According to my mother, when I was born my paternal grandmother named me Gatwiri. In my mother tongue, Kimeru, Gutwira literally translates to “cutting grass (or thara, as we call it) to feed the cows or the goats”. My mother, on the other hand, named me Kathomi, which translates to "the educated one" or "the one who loves to read". Both of these names have had literal relevance in my short life. Yes, I have fed the cows and I have read the books.
My Christian names, Glory and Joy, reflect much of my personality. I find it easy to find joy in the most random things. But my names also reflect my staunch religious upbringing that dictated that my native names were to be shelved upon my baptism. The version of God introduced to us by missionaries did not like African names much. He preferred Western names.
I assume African names were a bit too ‘tribal’ or a little too complicated to pronounce than the easy- smooth on the tongue names like Nebuchadnezzar and Bartholomew. I was taught that an English Christian name was a solid sign of commitment to my faith. Of course I wanted to show that I was committed to the faith, so I ceased being Kathomi Gatwiri and I became Glory Joy. I innocently and unconsciously started wearing a colonial tag as part of my identity as my Africanness was being erased bit by bit.
In what’s in an African name?, Bwesigye bwa Mwesigire argues, “The pre-colonial, pre-Christian methods of naming have evolved and taken on influences from the colonial, mission-building historical periods, creating contemporaneous realities.”
When I asked friends on social media what their names meant to them, I read reflections of Africans who had started to consciously reject colonial names as part of their identities.
My first step to reclaiming my identity as an African was to understand the meaning behind my first identifier: my name. As I slowly started recognising the many ways in which my name symbolised my colonised mind, I decided to change it from Glory to Kathomi on my social media and, soon to follow, my professional space. It's the first step to reclaiming something I haven't yet been able to fully articulate.
When I asked friends on social media what their names meant to them, I read reflections of Africans who had started to consciously reject colonial names as part of their identities. Maloba said, “I stopped using my colonial name […] my parents did not [even] think to give me an African name at all. That is the extent of the violence [that was perpetrated] against our ancestors – that we find it normal [and more acceptable] to have the names of our colonisers [rather than our own].”
Another respondent, Muthoni, said that she has never liked her English name and as she grew older, the disconnection between her and her name widened. “I could not relate with it anymore” she said. By reclaiming her African name, Muthoni was choosing “to embrace herself and her culture”.
Phushaza, from South Africa, similarly reflected that reconciling with his African names has been “a journey that has proven to be fruitful.” After wondering for many years who he really was, he decided that “using Phushaza as a first name and not Jacob” – as he was known previously – felt more authentic to him because he “could not connect with Jacob as a name.”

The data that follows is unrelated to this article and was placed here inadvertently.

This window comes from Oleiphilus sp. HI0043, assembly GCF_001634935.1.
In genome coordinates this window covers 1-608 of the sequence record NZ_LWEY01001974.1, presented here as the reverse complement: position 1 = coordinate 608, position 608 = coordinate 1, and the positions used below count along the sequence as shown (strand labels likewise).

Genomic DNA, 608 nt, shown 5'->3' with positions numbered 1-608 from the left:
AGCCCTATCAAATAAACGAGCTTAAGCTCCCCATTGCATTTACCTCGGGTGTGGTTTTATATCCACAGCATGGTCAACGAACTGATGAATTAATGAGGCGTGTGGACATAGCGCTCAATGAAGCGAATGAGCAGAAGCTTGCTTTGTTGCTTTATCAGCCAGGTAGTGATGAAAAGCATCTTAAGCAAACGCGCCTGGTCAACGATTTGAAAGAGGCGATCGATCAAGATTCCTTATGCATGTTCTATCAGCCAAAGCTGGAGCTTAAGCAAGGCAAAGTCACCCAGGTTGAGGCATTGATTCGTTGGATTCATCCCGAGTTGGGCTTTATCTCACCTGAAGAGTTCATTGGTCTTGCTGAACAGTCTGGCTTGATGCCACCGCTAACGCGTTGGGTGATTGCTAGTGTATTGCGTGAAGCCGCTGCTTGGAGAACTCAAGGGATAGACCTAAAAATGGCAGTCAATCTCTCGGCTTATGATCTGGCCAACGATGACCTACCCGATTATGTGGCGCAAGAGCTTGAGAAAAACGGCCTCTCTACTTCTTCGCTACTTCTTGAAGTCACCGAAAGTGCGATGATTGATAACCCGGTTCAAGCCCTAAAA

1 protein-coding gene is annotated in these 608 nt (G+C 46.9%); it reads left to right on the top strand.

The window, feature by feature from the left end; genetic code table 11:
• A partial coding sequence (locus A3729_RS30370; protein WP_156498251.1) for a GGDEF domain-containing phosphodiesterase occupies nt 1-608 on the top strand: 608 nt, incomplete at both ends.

With the erasure of my name, a significant part of my history was obliterated too.
One thing that stands out in these responses is how people may lack a connection to names that do not reflect or represent their stories, their culture, their way of life or their identities. As Mike Garry posits in The Importance of Names, “Throughout time and across all cultures, the notion of name as it pertains to identity has long carried with it heavy weight, a weight for some which propels them forward and gives them momentum toward greatness in their given milieu. For others, the name is a malaise and the weight it imposes [impedes] growth and stifles the spirit.”
The New Yorker article Why Your Name Matters purports that names can influence choice. Names can also determine if “we are accepted to a school or are hired for a particular job.” In particular, minority-sounding names can complicate job search due to bias. As a result, people with ethnic names may choose to whiten their names to increase their chances of success in job-seeking efforts. However, the implications of names extend beyond the professional space. Kaleigh Bradley argues, “Names act as mnemonic devices, embodying histories, spiritual and environmental knowledge, and traditional teachings.”
One thing that is true for me, though, is that with the erasure of my name, a significant part of my history was obliterated too. The story of my grandmother's relationship with animals and nature as translated through my name was gone, and the dreams of my mother that one day I'd read my way out of the circumstances into which I was born was never told. I want to "unerase" my story. I still want to be the cow feeder who reads books! And to reflect on Garry’s statement – I want to crawl from beneath my colonial names and stand upon my African names
Have you ever thought about what your name means? Does it have any social, cultural or political significance to you? Does it tell some truth or indeed any truth about you? If my mother did not name me Kathomi, would I still love reading books?